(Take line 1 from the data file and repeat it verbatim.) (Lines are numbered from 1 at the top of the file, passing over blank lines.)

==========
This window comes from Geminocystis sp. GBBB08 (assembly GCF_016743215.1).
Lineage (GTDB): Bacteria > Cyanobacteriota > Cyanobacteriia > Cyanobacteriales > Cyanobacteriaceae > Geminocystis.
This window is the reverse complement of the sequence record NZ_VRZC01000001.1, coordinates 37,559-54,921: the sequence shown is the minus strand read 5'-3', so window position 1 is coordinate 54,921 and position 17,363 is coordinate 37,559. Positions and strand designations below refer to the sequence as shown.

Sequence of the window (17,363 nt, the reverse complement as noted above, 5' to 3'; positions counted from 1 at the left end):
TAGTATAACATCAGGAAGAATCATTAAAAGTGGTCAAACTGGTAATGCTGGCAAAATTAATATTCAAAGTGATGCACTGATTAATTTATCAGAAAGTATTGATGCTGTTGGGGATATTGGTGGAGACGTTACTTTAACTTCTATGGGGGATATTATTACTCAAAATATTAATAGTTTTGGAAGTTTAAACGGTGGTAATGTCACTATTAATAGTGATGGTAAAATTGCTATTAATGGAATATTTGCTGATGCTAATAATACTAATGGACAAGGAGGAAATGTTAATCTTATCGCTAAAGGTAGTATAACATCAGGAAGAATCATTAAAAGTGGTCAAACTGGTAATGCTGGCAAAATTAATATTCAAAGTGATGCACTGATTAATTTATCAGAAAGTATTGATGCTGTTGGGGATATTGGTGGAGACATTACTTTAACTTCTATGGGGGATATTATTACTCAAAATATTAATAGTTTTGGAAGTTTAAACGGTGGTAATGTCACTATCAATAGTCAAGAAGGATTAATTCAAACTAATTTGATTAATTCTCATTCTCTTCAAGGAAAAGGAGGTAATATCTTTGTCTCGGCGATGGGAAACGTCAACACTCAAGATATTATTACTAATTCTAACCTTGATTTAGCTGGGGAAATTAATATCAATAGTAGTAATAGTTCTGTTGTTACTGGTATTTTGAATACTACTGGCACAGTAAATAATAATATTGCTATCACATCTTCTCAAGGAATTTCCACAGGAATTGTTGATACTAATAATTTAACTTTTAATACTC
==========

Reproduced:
This window comes from Geminocystis sp. GBBB08 (assembly GCF_016743215.1).